Review: Zootopia (2016)
Crimes and misdemeanours
Zootopia is an important movie. Don't be fooled by the fact that it's animated, that it features a cast of animals, that it wears the Disney logo, or that it's aimed at the family film crowd. It has the guts to explore the things that are troubling our society right now. It has the foresight to understand that these things will probably always be a struggle, thereby ensuring itself timeless, and it has the brilliance to wrap it up into the folds of a cutesy story about a bunny and a fox.
The story goes like this: Judy Hopps is a simple bunny. She comes from a long line of carrot farmers. But Judy has her sights set on bigger things. She wants to move to the city and become a police officer. This is met with scorn at nearly every turn. Bunnies don't become police officers. Bunnies are too small. Predators and bigger animals become police officers because bigger animals are, well, big. But Judy won't let that keep her down and she puts every effort into passing the application exams with flying colours.
Once she gets to the big city, Zootopia, a place where evolution has enabled animals to live in harmony together, she is again derided even by her fellow officers due to her size and species.
Meanwhile, she meets Nick Wilde, a skilled conman and a fox. Through a series of amusing events, they are put on a path together to track down a missing Otter who has apparently gone 'savage', a derogatory term for predatory animals who have reverted back to their pre-evolved states and become a danger to those around them.
The first thing I'll say about this movie, before I get into the more profound aspects of its examinations, is that it's drop dead gorgeous. Zootopia is a massive city with a different neighbourhood area for all species. There's a rainforest, there's a tundra, there's a desert, there's a tiny city within a city for rodents, and a downtown district which acts as a melting pot for all species. The animation is superb and the vibrancy and detail of the city is so juicy it makes you want to bash your face into the screen and take a bite out of it. I truly, truly hope there are sequels on the horizon because Zootopia is a place I would love to revisit again and again.
Ginnifer Goodwin, who if you know her from anything will probably know her from the shows Once Upon A Time or Big Love, plays Judy Hopps. And she does really, really well. She strikes the perfect balance between sweet and determined and really helps bring Judy alive.
Jason Bateman plays Nick. Nick is a variation on characters Bateman has been playing his whole career, but he does well with the character and the chemistry between Nick and Judy works.
But Nick and Judy serve another purpose in the film besides just being a conman and a cop. They are both victims of racial prejudice. And this is where the movie really took me places I did not expect to go. In essence, the entire film is a commentary and examination on the things our world is dealing with right now, especially in North America, in regards to hate speech, racism and the cultural barriers that we are allowing to be built up between us.
Nick the fox is a fox. That means no one takes him seriously as anything other than a shifty, dishonest, predatory thief.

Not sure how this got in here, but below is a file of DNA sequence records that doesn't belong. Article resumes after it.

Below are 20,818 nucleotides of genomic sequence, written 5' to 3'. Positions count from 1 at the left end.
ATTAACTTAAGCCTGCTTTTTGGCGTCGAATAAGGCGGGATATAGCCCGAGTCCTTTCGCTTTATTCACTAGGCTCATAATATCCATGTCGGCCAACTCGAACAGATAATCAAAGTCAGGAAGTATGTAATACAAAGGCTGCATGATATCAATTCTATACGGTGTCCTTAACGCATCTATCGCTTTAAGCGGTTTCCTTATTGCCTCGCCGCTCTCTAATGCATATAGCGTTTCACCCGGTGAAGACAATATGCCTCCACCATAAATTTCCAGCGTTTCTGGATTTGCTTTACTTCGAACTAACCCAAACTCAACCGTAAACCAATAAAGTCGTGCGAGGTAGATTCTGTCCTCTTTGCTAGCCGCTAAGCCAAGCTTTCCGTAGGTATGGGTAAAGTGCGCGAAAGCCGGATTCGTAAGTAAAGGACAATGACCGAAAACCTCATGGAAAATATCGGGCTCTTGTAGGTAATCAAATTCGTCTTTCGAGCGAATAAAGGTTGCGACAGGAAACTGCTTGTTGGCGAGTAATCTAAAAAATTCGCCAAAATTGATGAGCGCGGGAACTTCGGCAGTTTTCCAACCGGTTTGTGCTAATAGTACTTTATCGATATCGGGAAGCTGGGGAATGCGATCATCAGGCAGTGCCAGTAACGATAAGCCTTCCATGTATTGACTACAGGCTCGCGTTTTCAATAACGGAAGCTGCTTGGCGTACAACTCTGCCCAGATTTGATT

Judy the bunny is a bunny. That means no one takes her seriously as anything other than a tiny, carrot eating, cute little fur balll. She can't be a cop because cops are big and strong and generally not very cute. Cops must uphold the law and who's going to listen to a bunny?
As the movie's plot involving a number of predatory animals going 'savage' unfolds, the filmmakers take this concept further. Check this out:
A few animals have gone savage. They are all predatory species. An otter, a panther, etc. As a result, and partially as a result of the media, Zootopia is in an uproar (no pun intended). Fear mongering has caused a divide. Non predatory species are now fearful of predatory species. They don't want their kids playing together, they don't want to sit beside them on subways, predators are losing their jobs and their friends due to, in essence, the colour of their skin. There is a madman perpetrating this. There is someone in a leadership position telling the citizens of Zootopia that they should fear those who are different. That they should beware the species which are not their own. That they should build walls to protect themselves. Catch my drift? Let me make it even simpler:
Zootopia is America. The predators are muslims. The prey are Americans. The madman is Trump and Judy and Nick are any one of us.
I can't tell you where the story goes because it's spoiler territory, but let's just say that the moral of the story is that we don't need to fear those who are not the same as us. We don't need to allow the Trumps of the world to break apart our global unity. We are all in this together. A few bad apples don't spoil an entire orchard. And you can do and be anything you want.
Is that the kind of message you want your kids walking out of the theatre with? Because it's for damn sure the message I want my kids to catch. I had a long talk with my kids after the movie about what the movie was really about. About how we're all the same and can do anything we want and should never feel that someone is lesser than us because they are different. Or that we are lesser because we are different. We're all human, that's all that matters. My kids are good kids so they informed me I wasn't telling them anything that they didn't already know. However, my oldest son, 8, did say "even Trump?"
"Yes, son, even Trump."